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  • A ‘Semantic’ View of Scientific Models for Science Education.Agustín Adúriz-Bravo - 2013 - Science & Education 22 (7):1593-1611.
  • Holistic Modeling: An Objection to Weisberg’s Weighted Feature-Matching Account.Wei Fang - 2017 - Synthese 194 (5).
    Michael Weisberg’s account of scientific models concentrates on the ways in which models are similar to their targets. He intends not merely to explain what similarity consists in, but also to capture similarity judgments made by scientists. In order to scrutinize whether his account fulfills this goal, I outline one common way in which scientists judge whether a model is similar enough to its target, namely maximum likelihood estimation method. Then I consider whether Weisberg’s account could capture the judgments involved (...)
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  • Models, Models, Models: A Deflationary View.Jay Odenbaugh - forthcoming - Synthese:1-16.
    In this essay, I first consider a popular view of models and modeling, the similarity view. Second, I contend that arguments for it fail and it suffers from what I call “Hughes’ worry.” Third, I offer a deflationary approach to models and modeling that avoids Hughes’ worry and shows how scientific representations are of apiece with other types of representations. Finally, I consider an objection that the similarity view can deal with approximations better than the deflationary view and show that (...)
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  • Interweaving Categories: Styles, Paradigms, and Models.Rasmus Grønfeldt Winther - 2012 - Studies in History and Philosophy of Science Part A 43 (4):628-639.
    Analytical categories of scientific cultures have typically been used both exclusively and universally. For instance, when styles of scientific research are employed in attempts to understand and narrate science, styles alone are usually employed. This article is a thought experiment in interweaving categories. What would happen if rather than employ a single category, we instead investigated several categories simultaneously? What would we learn about the practices and theories, the agents and materials, and the political-technological impact of science if we analyzed (...)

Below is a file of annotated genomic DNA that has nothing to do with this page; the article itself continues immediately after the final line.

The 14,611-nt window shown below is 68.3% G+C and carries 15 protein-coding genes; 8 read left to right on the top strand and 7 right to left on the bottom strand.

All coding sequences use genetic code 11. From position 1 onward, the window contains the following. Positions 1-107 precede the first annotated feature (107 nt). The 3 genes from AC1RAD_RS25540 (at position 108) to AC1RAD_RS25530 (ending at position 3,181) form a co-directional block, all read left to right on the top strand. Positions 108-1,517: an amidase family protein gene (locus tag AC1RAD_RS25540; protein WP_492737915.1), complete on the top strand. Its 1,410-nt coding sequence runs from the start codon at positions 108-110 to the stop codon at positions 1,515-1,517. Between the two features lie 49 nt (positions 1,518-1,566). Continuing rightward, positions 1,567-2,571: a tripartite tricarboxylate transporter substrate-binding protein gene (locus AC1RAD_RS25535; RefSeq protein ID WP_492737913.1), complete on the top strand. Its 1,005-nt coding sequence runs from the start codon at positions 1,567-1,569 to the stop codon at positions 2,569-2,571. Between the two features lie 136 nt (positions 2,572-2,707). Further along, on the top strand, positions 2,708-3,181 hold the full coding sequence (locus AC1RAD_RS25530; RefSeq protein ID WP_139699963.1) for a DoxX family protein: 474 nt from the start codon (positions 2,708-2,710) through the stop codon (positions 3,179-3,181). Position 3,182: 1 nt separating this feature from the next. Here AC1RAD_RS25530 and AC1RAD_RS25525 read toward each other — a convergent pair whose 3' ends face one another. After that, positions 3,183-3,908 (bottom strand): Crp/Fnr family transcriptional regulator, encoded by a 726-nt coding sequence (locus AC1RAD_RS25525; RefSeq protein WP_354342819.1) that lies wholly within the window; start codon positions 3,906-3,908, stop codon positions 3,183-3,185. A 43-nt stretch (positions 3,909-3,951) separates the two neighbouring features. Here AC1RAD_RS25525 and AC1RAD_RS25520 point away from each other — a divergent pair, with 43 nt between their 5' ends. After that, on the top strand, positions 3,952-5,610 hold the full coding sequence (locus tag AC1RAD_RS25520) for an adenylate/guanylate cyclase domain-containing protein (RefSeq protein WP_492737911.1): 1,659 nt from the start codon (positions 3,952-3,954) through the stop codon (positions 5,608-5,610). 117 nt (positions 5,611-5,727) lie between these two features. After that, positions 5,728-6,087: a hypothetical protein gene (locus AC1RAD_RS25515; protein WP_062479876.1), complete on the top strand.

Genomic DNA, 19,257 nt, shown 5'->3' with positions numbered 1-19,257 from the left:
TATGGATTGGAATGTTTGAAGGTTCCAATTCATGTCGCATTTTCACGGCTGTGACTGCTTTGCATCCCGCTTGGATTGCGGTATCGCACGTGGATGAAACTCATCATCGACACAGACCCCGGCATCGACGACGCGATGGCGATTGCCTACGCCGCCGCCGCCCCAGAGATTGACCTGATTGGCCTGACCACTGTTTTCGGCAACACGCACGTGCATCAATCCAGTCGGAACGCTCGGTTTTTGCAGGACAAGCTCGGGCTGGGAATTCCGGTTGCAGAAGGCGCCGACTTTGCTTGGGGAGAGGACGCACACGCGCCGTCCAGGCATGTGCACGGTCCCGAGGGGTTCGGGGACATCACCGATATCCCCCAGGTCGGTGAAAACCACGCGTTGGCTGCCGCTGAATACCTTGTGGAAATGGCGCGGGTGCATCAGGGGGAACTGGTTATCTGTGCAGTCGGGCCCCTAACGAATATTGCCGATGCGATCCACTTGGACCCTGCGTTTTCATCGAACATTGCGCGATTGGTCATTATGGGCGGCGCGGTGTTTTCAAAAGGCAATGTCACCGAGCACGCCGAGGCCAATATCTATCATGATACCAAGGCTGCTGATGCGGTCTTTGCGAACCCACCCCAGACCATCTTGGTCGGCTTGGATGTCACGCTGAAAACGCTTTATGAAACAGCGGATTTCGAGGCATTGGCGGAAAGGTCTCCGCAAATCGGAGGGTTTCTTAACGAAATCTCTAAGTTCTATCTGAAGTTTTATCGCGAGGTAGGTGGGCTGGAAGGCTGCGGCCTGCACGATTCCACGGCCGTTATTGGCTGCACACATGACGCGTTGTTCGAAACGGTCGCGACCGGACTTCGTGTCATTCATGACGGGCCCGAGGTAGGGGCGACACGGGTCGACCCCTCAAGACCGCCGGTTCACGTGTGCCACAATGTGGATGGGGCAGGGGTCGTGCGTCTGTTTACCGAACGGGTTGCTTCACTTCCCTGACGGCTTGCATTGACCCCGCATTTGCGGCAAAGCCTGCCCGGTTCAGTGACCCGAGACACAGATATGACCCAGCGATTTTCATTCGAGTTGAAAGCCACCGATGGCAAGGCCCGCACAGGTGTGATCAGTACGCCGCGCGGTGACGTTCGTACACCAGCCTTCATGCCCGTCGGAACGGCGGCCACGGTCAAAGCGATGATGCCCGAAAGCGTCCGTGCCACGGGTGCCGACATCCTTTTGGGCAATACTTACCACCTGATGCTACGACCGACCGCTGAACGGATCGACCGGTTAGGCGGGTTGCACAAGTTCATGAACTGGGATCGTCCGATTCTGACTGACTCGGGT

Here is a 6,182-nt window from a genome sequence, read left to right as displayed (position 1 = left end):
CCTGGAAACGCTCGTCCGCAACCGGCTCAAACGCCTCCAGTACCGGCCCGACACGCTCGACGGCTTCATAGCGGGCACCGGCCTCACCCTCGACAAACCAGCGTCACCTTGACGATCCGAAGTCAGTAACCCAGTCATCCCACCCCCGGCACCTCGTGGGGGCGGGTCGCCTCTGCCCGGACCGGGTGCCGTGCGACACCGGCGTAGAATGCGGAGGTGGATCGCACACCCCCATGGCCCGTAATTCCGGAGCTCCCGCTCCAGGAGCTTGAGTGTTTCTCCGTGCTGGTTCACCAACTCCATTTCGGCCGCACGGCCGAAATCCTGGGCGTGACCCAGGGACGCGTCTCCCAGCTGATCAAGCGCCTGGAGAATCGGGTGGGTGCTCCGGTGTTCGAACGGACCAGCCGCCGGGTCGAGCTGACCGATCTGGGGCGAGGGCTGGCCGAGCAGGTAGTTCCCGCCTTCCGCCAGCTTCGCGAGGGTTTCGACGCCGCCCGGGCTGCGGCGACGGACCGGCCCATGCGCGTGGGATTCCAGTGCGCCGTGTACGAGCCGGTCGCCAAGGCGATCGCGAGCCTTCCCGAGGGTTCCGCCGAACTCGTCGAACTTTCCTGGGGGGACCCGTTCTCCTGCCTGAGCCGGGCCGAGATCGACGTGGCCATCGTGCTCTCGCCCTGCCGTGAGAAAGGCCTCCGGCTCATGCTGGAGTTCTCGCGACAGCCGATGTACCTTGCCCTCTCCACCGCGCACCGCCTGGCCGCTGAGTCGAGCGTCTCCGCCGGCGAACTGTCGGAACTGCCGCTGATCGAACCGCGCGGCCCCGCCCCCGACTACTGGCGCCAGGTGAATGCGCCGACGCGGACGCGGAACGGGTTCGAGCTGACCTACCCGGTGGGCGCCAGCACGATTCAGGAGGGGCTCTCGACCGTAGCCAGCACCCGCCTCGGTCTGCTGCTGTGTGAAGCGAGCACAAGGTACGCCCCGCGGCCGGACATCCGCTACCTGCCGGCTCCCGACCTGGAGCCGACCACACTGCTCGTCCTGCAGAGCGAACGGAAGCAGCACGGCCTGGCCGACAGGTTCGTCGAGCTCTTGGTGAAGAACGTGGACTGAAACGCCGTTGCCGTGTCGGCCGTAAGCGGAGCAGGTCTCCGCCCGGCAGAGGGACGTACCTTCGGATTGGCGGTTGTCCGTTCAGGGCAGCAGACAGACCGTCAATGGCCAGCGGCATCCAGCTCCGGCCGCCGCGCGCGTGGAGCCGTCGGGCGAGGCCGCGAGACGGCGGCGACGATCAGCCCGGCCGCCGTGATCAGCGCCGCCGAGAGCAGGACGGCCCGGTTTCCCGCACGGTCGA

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  • Models of’ Versus ‘Models For.Julia Gouvea & Cynthia Passmore - 2017 - Science & Education 26 (1-2):49-63.
    The inclusion of the practice of “developing and using models” in the Framework for K-12 Science Education and in the Next Generation Science Standards provides an opportunity for educators to examine the role this practice plays in science and how it can be leveraged in a science classroom. Drawing on conceptions of models in the philosophy of science, we bring forward an agent-based account of models and discuss the implications of this view for enacting modeling in science classrooms. Models, according (...)
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  • Modeling Without Models.Arnon Levy - 2015 - Philosophical Studies 172 (3):781-798.
    Modeling is an important scientific practice, yet it raises significant philosophical puzzles. Models are typically idealized, and they are often explored via imaginative engagement and at a certain “distance” from empirical reality. These features raise questions such as what models are and how they relate to the world. Recent years have seen a growing discussion of these issues, including a number of views that treat modeling in terms of indirect representation and analysis. Indirect views treat the model as a bona (...)
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  • The Strategy of Model-Based Science.Peter Godfrey-Smith - 2006 - Biology and Philosophy 21 (5):725-740.
  • Keeping Quiet on the Ontology of Models.Steven French - 2010 - Synthese 172 (2):231-249.
    Stein once urged us not to confuse the means of representation with that which is being represented. Yet that is precisely what philosophers of science appear to have done at the meta-level when it comes to representing the practice of science. Proponents of the so-called ‘syntactic’ view identify theories as logically closed sets of sentences or propositions and models as idealised interpretations, or ‘theoruncula, as Braithwaite called them. Adherents of the ‘semantic’ approach, on the other hand, are typically characterised as (...)
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  • The Strategies of Modeling in Biology Education.Julia Svoboda & Cynthia Passmore - 2013 - Science & Education 22 (1):119-142.